Sports has been a big influence for me, in the same way I'd tune in to the Beatles and very Western musical forms. Maybe it's for some kind of grasp on American identity and rootedness. For the sports icons, it's very similar to singing -- it's entertainment in the guise of something else. Personally, I take a huge amount of inspiration and learning from watching people do something at a very, very high level. I aspire to that in whatever I do, and rarely in the world do we get to see people interacting at such a high level.
I was watching the Bulls' game the other night, and there was so much there. It's everything genius. It's genius intersecting with these personalities -- born leaders who are this close to going off, but who are keeping it together. Dennis Rodman is not an act -- he is so fascinating, so dangerous and so effective, and so potentially destructive to himself and his teammates.
You're finally going to take a break after two years on the road -- where are you're going to go?
I'm not telling (laughs). It's a big deal for me to be taking a break. I'm like a soldier, just keep marching. Right now I've got no home. Just a P.O. box and an answering machine in a friend's closet. It turns out that I see more people and I'm in touch with more people when I'm traveling. The problem is, I don't get to spend much time with them. What's that like? It's just part of it -- probably weird if you stop and think about it, but you don't. Things like refrigerators and beds become incredible luxuries. When I can go out and come back to the same place, that's incredible.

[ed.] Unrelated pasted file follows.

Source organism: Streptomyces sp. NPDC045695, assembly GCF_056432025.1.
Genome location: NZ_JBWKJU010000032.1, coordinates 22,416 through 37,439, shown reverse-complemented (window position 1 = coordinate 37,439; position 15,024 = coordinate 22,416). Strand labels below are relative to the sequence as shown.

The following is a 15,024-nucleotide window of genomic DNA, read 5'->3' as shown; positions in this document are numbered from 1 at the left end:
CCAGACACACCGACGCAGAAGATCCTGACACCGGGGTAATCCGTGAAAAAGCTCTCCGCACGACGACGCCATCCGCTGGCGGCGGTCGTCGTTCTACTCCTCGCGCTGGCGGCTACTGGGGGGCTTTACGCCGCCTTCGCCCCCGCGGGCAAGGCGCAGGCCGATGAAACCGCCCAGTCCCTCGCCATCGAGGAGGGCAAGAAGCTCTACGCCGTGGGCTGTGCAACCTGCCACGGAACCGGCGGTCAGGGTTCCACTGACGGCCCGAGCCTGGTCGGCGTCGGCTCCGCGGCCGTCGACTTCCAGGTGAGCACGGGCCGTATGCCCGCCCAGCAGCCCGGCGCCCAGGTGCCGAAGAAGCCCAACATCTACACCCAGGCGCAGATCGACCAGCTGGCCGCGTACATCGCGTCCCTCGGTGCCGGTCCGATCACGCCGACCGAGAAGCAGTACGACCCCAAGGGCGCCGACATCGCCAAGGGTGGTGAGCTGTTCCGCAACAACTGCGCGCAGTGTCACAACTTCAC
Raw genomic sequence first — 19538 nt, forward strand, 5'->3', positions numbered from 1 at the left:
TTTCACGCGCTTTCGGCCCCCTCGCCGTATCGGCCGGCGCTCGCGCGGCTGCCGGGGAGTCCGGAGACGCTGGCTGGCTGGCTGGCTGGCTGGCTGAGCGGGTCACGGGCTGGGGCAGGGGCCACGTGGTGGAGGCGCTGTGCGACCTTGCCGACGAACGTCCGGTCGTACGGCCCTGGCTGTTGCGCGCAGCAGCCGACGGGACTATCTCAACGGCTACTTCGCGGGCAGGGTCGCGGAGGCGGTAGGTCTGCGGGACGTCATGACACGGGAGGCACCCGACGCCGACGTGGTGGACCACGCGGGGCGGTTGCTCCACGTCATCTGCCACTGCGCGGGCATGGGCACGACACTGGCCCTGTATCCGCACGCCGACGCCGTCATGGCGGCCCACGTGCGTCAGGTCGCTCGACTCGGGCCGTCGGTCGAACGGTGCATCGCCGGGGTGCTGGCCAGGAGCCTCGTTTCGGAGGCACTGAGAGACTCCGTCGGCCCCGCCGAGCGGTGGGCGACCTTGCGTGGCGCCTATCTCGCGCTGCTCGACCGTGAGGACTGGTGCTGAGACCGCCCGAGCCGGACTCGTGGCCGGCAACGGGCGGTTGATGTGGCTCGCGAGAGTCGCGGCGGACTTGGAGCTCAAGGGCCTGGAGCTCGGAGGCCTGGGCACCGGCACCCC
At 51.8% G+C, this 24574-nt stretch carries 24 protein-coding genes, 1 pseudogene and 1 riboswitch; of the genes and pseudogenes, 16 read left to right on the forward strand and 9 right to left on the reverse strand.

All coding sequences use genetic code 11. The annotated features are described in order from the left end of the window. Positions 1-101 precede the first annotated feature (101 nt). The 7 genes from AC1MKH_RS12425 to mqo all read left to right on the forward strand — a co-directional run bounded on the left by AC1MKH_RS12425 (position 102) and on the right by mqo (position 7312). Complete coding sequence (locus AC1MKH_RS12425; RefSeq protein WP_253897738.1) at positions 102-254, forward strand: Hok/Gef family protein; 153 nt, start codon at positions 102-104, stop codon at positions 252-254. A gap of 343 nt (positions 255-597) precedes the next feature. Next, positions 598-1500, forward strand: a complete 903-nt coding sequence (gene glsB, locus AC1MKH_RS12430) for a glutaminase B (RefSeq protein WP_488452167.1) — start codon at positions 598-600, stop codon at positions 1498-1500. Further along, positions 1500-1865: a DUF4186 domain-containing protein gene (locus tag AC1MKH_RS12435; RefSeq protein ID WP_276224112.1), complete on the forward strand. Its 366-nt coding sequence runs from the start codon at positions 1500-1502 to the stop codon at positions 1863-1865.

You have a song called "Talking with Woody, Bob, Bruce and Dan." What would you say to those guys if you were all in a room together?
I don't think I'd say very much. I'd be very quiet and hope they wouldn't see me hiding behind the couch. That's like asking a ballplayer would you rather sit down with Babe Ruth or Ty Cobb? What are you going to talk about?
So what are you trying to say with that song? It seems like in some of your songs, you are actually trying to pair yourself with singers who have come before you. But when I called your manager to set up this interview, she begged me not to talk about
the Bob Dylan thing, to compare you to Dylan -- she said you were sick of that line.
Since I gave my manager those instructions, I decided I don't care if people ask me about it. Of course it's a compliment, it's great. But it's stupid to play the guitar and write songs after [Dylan] and not learn anything. It's only on that song, really, that I talk about him. I was just trying to have fun.
There's this old legend about Bob Dylan visiting Woody Guthrie when he was really sick in the hospital, dying. Woody let him hang around, and from a historical perspective, Woody kind of anoints him and then Bob goes and carries the folk torch. So the song is basically this silly song about me breaking into Bruce's house and climbing in his bed, and trying to convince him that he's actually really in the hospital and he should anoint me, but he throws me out. And I go down the street looking for Prince or somebody.